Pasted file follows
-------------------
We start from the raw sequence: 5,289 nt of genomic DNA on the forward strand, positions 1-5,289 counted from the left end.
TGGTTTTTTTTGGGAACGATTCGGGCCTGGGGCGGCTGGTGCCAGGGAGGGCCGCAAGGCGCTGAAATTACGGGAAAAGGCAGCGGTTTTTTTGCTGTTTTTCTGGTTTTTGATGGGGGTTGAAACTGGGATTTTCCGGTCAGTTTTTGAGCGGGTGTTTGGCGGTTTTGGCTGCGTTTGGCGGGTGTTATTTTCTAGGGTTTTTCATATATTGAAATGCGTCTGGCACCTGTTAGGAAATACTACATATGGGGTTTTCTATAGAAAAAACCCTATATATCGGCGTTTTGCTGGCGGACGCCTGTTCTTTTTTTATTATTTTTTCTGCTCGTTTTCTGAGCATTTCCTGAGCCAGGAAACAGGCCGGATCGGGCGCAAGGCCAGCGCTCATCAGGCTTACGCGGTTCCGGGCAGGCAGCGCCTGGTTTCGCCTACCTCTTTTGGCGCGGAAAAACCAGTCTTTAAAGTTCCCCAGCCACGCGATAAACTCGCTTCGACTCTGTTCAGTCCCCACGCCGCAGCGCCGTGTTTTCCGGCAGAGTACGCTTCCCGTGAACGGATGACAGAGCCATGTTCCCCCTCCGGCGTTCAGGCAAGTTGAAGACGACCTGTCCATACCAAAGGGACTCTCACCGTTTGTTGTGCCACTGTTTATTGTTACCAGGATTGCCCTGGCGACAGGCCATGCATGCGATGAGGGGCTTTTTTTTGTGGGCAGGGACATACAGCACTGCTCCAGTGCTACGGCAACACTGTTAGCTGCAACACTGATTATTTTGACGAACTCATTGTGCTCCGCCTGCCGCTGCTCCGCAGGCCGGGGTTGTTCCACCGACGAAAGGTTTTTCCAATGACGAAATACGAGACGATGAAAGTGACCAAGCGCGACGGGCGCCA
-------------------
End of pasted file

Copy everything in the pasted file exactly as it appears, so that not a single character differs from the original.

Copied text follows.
We start from the raw sequence: 5,289 nt of genomic DNA on the forward strand, positions 1-5,289 counted from the left end.
TGGTTTTTTTTGGGAACGATTCGGGCCTGGGGCGGCTGGTGCCAGGGAGGGCCGCAAGGCGCTGAAATTACGGGAAAAGGCAGCGGTTTTTTTGCTGTTTTTCTGGTTTTTGATGGGGGTTGAAACTGGGATTTTCCGGTCAGTTTTTGAGCGGGTGTTTGGCGGTTTTGGCTGCGTTTGGCGGGTGTTATTTTCTAGGGTTTTTCATATATTGAAATGCGTCTGGCACCTGTTAGGAAATACTACATATGGGGTTTTCTATAGAAAAAACCCTATATATCGGCGTTTTGCTGGCGGACGCCTGTTCTTTTTTTATTATTTTTTCTGCTCGTTTTCTGAGCATTTCCTGAGCCAGGAAACAGGCCGGATCGGGCGCAAGGCCAGCGCTCATCAGGCTTACGCGGTTCCGGGCAGGCAGCGCCTGGTTTCGCCTACCTCTTTTGGCGCGGAAAAACCAGTCTTTAAAGTTCCCCAGCCACGCGATAAACTCGCTTCGACTCTGTTCAGTCCCCACGCCGCAGCGCCGTGTTTTCCGGCAGAGTACGCTTCCCGTGAACGGATGACAGAGCCATGTTCCCCCTCCGGCGTTCAGGCAAGTTGAAGACGACCTGTCCATACCAAAGGGACTCTCACCGTTTGTTGTGCCACTGTTTATTGTTACCAGGATTGCCCTGGCGACAGGCCATGCATGCGATGAGGGGCTTTTTTTTGTGGGCAGGGACATACAGCACTGCTCCAGTGCTACGGCAACACTGTTAGCTGCAACACTGATTATTTTGACGAACTCATTGTGCTCCGCCTGCCGCTGCTCCGCAGGCCGGGGTTGTTCCACCGACGAAAGGTTTTTCCAATGACGAAATACGAGACGATGAAAGTGACCAAGCGCGACGGGCGCCA